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Mercedes Intake Seal Ring Replacement


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All parts used in these pictorials are available at the diesel parts for sale page


Safety and security tips:

Please remember to recycle all your used fluids at an appropriate recycling center.  Be mindful to not spill or splash fluids on yourself, others or the ground.  Also as a safety tip please remember anytime you are working on, around or under your car, to wear safety glasses and secure the car with wheel stops and approved jack stands!  


Mercedes Intake Seal Ring Replacement for the Turbo Diesel


This is one of those projects that most people never give a second thought, but has really been nagging me for a while.  For many years, without exception, every single turbo diesel Mercedes that rolled through my shop had less than stellar sealing rings.  I can say that they all were the original and hard as a rock.  After removing the U shape boot, most of them were not even aligned properly.  I did my best to realign them, but mostly to no avail.  The sealing rings are like a giant O ring, when they are soft and pliable, they seal.  When they are rock hard, brittle or misaligned, they don't seal worth a flip.

It does not take a mechanical engineer to realize that if the rings don't seal properly, then unfiltered air IS getting into the turbo and intake, without passing though the air cleaner.  Mercedes built an engine that is one of the most robust and will certainly take a beating, but why add insult to injury with unfiltered air.  Another benefit to replacing the sealing rings is, you may notice the oil drip from the bottom of the intake boot where it mates to the turbo stop.  Why?  Because the oil residue is now being burnt in the engine and not slipping past a non sealing ring.

So follow along as we do a rather quick project, but very important.


These are the 2 sealing rings.  The larger one mates the intake, the smaller one mates to the turbo.



A 10mm socket and long extension with a universal is about all the tools you will need.



The U shaped boot is what we are going to remove.



Remove the air intake extension to get more working room.






Remove the clamp on the turbo side of the U boot.....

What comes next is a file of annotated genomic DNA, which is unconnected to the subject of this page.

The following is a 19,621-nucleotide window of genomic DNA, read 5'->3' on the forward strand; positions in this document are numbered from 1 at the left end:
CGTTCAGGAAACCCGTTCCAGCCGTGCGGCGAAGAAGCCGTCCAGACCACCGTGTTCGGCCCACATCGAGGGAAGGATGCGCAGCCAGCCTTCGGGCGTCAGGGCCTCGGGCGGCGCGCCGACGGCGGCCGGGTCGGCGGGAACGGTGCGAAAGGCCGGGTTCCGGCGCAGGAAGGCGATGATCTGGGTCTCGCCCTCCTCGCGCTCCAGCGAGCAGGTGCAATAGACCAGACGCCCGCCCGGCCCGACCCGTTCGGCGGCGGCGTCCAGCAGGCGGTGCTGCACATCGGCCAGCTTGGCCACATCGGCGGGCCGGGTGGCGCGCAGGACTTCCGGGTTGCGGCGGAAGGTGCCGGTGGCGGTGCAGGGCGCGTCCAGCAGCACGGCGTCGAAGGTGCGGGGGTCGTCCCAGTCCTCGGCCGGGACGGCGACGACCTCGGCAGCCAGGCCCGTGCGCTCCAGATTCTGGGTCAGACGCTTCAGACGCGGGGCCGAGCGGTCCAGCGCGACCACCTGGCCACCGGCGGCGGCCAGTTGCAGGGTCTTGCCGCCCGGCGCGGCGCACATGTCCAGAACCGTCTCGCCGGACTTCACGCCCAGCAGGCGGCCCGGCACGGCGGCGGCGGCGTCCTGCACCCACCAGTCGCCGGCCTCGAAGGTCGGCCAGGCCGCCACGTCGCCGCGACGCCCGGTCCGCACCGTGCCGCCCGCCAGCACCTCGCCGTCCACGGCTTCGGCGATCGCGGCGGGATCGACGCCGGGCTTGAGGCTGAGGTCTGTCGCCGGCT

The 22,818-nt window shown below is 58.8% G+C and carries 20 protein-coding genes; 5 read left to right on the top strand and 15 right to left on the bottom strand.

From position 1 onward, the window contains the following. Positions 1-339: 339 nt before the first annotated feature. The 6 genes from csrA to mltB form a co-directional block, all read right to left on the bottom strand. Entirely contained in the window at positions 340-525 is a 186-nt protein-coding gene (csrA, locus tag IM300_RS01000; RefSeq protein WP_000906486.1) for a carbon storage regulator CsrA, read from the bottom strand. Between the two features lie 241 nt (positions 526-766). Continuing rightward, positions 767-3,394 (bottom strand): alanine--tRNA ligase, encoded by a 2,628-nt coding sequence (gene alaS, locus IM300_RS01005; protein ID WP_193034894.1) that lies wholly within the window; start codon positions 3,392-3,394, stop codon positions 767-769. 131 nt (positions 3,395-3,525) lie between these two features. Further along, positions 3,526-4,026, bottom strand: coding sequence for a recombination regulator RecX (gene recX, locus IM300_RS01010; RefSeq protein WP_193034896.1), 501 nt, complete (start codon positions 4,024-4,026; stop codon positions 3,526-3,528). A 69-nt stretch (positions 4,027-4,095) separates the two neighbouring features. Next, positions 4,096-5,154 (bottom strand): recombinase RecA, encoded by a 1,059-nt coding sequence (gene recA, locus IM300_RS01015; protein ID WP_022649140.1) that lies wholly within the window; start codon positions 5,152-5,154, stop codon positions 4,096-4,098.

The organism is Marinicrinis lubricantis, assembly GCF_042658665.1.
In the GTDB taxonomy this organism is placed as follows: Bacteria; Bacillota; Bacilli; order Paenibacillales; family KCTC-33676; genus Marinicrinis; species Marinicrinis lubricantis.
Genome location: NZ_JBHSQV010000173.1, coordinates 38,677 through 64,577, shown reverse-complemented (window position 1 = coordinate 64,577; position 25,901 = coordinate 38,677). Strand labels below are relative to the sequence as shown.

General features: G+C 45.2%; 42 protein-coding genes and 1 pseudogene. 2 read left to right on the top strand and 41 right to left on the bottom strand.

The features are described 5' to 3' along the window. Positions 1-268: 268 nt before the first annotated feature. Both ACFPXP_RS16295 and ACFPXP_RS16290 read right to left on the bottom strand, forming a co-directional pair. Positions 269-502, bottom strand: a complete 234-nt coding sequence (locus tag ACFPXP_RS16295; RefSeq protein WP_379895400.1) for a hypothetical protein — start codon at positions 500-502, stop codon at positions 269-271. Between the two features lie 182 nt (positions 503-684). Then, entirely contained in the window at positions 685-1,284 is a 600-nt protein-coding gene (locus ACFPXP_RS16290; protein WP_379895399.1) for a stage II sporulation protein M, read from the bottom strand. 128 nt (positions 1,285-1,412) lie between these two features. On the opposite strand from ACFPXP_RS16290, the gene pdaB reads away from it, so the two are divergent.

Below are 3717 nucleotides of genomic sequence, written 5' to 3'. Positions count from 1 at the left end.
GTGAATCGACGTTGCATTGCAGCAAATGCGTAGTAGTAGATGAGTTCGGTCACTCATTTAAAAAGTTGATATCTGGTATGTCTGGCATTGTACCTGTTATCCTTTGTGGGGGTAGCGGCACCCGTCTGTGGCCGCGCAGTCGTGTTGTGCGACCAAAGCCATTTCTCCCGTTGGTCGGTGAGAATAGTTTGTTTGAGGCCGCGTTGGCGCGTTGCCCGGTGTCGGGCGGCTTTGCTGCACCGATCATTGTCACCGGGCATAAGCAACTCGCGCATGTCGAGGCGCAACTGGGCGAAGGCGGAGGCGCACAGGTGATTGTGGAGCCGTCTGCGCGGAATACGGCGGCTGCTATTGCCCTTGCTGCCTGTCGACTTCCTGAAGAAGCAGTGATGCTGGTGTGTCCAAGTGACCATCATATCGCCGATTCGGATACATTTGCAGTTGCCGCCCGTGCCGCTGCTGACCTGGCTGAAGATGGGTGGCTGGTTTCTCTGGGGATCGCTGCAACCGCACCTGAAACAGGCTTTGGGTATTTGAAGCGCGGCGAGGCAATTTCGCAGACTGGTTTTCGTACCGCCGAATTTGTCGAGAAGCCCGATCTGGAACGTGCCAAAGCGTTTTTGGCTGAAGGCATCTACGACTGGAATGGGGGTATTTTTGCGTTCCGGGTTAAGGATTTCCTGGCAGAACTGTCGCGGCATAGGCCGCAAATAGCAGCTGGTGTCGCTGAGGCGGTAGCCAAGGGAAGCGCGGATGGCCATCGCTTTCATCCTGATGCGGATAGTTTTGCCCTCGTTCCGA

Remove the clamp on the air cleaner side of the U boot.....



Pull the U boot free.



Some oil and a misaligned seal ring.  Hmmm that was not sealing very well was it?



This is how the ring sits on the air cleaner.  The grove in the seal ring fits into the ridge on the air horn.  But this is not how you will be installing it.




This is the most difficult part of the job.  If you install the new ring all the way into the U boot and try to install it, it will push past the mating point or will go on crooked and misaligned.  Just what we want to avoid.  After many trial and errors, I figured out for you, how to do it properly.  Slide the sealing ring into the boot and leave a little less than 1/4 inch sticking up.  This is just enough so that when you slide the boot back on, the ring will push down into the boot and line up correctly.

I tried doing this many different ways, but they never allowed the ring to sit square in the U boot. 

Don't install the U boot just yet.  We have to put the turbo seal ring in the boot first.



The old turbo sealing ring will most likely be the hardest to remove from U boot due to the higher heat at the turbo, making it nice and brittle.  Just use some needle nose pliers and break it in half and pull it out.



Push the new turbo seal ring in the U boot.  Just push it all the way in until it seats.  Since the turbo surface is smooth, it goes on with out much struggle.  When installing the U boot just line it up square with both the turbo and the air cleaner and give it a good push.  It will be really hard to go on, unlike how it was with the old hard rings.  But, you will actually have all the air going into the intake, filtered by the air cleaner, instead of leaking past some old sealing rings.


When its on properly, the U boot sits square with both the turbo and the air cleaner.  Look at where the stop ridge is on the air cleaner, that is near where it should rest.


Now that was not so hard was it?